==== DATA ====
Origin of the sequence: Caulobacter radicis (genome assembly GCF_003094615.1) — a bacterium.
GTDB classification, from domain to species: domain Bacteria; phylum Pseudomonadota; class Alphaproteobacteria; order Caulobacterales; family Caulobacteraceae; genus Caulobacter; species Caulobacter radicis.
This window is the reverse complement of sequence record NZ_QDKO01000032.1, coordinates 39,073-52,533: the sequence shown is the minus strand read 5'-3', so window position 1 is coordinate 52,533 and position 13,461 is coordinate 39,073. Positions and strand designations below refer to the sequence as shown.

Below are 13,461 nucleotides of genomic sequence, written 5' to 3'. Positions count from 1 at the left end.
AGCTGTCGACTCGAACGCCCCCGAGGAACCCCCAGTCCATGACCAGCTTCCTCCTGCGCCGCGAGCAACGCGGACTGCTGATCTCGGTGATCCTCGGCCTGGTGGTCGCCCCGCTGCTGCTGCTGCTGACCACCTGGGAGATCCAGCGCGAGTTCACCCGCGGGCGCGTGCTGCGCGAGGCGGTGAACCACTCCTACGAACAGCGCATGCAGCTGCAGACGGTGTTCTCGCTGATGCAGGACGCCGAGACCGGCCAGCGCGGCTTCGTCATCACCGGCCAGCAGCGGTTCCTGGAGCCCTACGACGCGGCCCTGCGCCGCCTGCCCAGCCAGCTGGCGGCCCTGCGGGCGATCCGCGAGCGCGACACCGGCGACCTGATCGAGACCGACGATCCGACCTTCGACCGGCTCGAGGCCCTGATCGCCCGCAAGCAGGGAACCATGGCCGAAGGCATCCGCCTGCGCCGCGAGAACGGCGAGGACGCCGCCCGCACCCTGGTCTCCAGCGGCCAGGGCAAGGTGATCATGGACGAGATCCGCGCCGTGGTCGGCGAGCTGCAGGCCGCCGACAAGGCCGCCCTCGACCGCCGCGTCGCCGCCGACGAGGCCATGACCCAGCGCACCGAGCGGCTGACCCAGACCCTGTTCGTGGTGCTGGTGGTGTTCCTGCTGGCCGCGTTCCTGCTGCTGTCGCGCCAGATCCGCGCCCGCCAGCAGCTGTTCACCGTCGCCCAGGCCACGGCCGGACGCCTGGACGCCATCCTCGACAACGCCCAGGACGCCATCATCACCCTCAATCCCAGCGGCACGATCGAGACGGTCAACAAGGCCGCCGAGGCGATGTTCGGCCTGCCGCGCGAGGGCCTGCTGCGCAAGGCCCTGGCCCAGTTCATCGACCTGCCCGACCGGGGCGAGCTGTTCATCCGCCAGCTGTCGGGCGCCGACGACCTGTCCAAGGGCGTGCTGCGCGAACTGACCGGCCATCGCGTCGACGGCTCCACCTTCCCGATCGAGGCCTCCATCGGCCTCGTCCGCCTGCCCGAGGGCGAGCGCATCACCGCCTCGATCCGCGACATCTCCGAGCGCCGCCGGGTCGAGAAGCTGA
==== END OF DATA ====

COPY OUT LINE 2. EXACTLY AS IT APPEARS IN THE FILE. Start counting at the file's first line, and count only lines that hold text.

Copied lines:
GTDB classification, from domain to species: domain Bacteria; phylum Pseudomonadota; class Alphaproteobacteria; order Caulobacterales; family Caulobacteraceae; genus Caulobacter; species Caulobacter radicis.